The sliding stocks represent a pullback from a previously surging IPO revival. The Renaissance IPO ETF, which tracks companies that recently went public, hit an all-time high in early June. The fund has risen over 30 percent in the last year, but fallen more than 3 percent in the past month.
These companies represent a sizable class of IPOs from the past few years. The number of U.S. IPO pricings has risen more than 80 percent from a year ago, according to Renaissance Capital, while proceeds are up more than 230 percent from last year.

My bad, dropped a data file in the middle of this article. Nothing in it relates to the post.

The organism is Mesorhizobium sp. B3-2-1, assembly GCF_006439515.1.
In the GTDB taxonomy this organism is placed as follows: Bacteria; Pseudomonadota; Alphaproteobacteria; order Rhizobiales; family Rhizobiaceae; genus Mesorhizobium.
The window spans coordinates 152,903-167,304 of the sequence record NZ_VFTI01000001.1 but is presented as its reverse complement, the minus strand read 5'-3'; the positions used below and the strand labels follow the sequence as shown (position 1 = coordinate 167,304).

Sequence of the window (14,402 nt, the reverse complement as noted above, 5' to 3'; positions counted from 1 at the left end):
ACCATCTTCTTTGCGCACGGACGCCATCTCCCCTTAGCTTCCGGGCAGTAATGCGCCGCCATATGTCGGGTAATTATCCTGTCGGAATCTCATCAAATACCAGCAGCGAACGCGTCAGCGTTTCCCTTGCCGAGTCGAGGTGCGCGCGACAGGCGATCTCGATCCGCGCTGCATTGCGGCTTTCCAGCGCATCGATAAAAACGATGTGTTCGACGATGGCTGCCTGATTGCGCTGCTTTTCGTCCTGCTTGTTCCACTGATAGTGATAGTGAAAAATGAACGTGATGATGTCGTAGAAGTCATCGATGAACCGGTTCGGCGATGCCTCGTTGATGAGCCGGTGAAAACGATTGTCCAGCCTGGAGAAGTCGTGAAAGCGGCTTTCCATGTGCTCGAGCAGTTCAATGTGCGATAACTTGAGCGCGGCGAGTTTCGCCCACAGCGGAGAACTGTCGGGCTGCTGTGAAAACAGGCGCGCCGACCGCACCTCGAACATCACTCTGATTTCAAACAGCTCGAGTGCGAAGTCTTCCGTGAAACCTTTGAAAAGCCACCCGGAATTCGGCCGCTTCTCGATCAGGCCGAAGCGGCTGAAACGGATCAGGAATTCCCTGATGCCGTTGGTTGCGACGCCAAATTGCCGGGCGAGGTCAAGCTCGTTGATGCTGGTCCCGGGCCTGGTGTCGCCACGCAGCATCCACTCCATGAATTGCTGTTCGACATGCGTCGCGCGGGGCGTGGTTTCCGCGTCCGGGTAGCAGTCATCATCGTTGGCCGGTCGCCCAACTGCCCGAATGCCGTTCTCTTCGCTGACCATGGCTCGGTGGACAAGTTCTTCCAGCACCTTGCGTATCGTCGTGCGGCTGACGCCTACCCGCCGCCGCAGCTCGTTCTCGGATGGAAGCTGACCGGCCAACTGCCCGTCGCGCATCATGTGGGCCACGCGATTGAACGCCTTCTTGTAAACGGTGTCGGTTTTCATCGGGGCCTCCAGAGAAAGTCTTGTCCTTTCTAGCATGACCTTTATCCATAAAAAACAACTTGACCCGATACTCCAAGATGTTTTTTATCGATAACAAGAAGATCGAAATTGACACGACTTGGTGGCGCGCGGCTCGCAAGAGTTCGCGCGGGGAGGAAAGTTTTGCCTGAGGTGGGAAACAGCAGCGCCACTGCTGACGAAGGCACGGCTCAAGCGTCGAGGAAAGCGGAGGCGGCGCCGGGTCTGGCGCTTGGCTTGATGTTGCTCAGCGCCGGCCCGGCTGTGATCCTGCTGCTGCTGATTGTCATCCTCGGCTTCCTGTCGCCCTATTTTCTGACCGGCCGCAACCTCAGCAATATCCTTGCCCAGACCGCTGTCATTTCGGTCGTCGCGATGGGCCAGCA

But IPOs, especially in the technology sector, are fighting the skyrocketing private market values that have proliferated in Silicon Valley over the past few years, experts told CNBC last week.
"Clearly there's a fairly negative secular backdrop," Tintri CEO Ken Klein said in an interview shortly after his company debuted on the Nasdaq. "We were a bit guilty by association."
— Reporting by CNBC's Ari Levy.